JIT has continued to develop by adding new technology after it has simplified its process. This gradual approach has lead to continuous improvement in minimizing waste and maximizing response time. As technology continues to develop JIT will improve. The growth of publications about JIT is an indication of the interest that is evident in this field. By providing information through conferences and books firms are learning new and improved ways to use this philosophy.

Impact/Importance on Business

JIT manufacturing practices impact business strategies as more competition is created between companies. The need to find more innovative ways of doing business requires companies to cut costs and improve quality. This can be done by applying JIT across the supply chain. The supply chain is a network of manufacturers and service providers that work together to convert and move goods from the raw materials stage through to the end user.

As stated previously the key element of JIT is to eliminate waste and add value. By using JIT strategies companies hope to eliminate disruptions, make the system flexible, reduce setup times and lead times, minimize inventory and eliminate waste. The use of JIT strategies gives companies a better return on invested capital (ROIC).

Vendor Managed Inventory (VMI) is a technique used by strategic managers. This process is where a manufacturer generates orders for its distributor based on demand information sent by the distributor. The manufacturer can track product quantities easier because there is automatic replenishment. This means the goods are sent as needed. Money is saved because assets are reduced thereby using less working capital. VMI gives advantage to both the distributor by lowering inventory levels, decreasing backorders or out of stock situations, and improving customer service and the manufacturer who can forecast easier with fewer errors.

The dual advantages include data entry errors are reduced, processing speed is elevated, better business relationship, stabilized purchase orders, reduced lead times, and costs are lower.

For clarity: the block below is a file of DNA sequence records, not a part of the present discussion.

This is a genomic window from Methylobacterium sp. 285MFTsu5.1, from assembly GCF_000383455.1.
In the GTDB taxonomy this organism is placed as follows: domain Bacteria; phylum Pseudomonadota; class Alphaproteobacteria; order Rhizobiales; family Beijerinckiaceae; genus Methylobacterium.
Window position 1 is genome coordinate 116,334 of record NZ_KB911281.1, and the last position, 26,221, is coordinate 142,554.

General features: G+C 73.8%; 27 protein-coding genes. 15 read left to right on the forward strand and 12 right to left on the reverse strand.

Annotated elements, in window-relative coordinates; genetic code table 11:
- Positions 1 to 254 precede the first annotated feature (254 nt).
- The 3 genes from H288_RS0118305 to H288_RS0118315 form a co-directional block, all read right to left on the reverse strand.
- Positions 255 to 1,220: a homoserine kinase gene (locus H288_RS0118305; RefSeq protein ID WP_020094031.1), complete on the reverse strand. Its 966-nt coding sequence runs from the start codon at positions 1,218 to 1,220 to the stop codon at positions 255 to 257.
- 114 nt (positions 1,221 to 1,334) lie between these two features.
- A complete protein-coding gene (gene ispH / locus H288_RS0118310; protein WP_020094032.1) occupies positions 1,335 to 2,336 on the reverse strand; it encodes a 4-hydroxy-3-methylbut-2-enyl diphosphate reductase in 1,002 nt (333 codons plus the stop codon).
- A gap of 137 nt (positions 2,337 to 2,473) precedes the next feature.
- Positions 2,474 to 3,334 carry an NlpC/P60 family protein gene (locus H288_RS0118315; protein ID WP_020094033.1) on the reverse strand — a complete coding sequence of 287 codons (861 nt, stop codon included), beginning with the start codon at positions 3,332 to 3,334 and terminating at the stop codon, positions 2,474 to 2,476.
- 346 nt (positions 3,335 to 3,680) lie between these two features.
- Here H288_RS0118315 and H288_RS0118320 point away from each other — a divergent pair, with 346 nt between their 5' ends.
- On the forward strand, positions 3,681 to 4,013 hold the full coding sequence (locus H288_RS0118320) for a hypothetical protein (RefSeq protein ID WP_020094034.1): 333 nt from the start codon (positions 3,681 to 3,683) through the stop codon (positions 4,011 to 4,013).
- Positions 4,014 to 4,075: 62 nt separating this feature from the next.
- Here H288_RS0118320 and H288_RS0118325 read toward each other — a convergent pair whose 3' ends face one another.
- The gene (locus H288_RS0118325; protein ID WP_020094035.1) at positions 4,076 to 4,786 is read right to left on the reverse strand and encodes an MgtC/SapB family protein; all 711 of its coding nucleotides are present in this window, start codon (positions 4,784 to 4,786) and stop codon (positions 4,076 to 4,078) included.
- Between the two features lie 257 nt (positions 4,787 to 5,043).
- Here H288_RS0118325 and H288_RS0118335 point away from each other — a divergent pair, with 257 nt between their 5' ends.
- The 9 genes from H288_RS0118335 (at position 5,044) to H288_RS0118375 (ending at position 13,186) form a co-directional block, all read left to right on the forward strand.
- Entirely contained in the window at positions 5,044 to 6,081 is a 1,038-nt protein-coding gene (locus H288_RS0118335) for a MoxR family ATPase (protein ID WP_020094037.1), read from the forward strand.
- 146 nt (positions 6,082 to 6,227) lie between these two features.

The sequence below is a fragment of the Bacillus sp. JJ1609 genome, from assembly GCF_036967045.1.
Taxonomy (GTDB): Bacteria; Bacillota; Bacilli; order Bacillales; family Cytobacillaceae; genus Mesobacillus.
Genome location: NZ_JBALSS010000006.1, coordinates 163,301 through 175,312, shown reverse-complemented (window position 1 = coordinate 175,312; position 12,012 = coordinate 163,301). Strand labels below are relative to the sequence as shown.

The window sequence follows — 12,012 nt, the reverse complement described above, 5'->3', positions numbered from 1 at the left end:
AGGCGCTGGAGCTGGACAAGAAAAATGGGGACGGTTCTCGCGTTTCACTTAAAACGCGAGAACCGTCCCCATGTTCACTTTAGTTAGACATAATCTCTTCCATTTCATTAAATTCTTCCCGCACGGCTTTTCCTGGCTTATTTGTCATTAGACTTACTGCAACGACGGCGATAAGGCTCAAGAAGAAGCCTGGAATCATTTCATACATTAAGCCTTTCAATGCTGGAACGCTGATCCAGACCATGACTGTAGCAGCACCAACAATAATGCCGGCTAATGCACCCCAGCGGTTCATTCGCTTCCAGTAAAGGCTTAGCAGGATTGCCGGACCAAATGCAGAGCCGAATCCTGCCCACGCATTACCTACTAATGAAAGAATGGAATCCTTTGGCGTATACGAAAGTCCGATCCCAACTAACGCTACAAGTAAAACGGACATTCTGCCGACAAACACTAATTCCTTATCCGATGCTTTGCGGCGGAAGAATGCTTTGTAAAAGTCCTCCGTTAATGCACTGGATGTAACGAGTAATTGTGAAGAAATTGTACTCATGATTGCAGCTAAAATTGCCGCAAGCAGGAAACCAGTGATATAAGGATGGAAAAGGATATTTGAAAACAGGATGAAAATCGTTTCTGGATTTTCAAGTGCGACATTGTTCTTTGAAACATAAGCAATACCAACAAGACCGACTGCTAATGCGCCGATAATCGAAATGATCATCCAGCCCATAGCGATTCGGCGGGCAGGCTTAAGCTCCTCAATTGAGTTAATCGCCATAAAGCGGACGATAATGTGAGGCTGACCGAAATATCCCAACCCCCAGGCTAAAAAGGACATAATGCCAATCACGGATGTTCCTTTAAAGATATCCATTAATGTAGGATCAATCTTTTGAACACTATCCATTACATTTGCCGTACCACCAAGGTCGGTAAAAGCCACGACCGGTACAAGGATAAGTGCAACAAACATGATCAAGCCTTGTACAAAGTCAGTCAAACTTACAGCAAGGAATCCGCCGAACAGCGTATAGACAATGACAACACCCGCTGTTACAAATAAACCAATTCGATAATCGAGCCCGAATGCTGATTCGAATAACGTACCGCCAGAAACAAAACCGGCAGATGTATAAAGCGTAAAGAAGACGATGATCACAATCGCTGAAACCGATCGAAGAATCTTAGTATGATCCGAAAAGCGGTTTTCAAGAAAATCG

Another technique is Collaborative planning, forecasting and replenishment (CPFR). CPFR is a revolutionary business process wherein trading partners apply technology along with a standard set of business processes for internet based collaboration on forecasts and plans for replenishing products. Designed to improve the flow of goods from the raw material suppliers, to the manufacturer, to the retailers' shelves CPFR quickly identifies any discrepancies in the forecasts, inventory, and order data before they negatively impact sales or profits. A new CPFR model was introduced in 2004. This model makes collaboration upgrades more understandable, comprehensive, and appealing to different audiences; especially senior management. The goal of collaboration has always been to satisfy consumers with better product availability at lower cost. The new model places the customer at its core. CPFR is support by Global Commerce Initiative, ECR Europe, ECR Brazil, and ECR Columbia. Many industries have adopted this technique such as apparel, automotive and high tech.

Some scanning systems that support Supply Chain Technology/Automation are:

  • Barcodes
  • Universal Product Code
  • Stock Keeping Unit
  • Radio-Frequency Identification
  • Radio signal on tag to receiver
  • Signal generated by chip and battery
  • Wireless
  • Electronic Product Code
  • Next generation RFID
  • Individual cans, cases, or pallets
  • Inventory levels, ordering or sales

Business Reference on JIT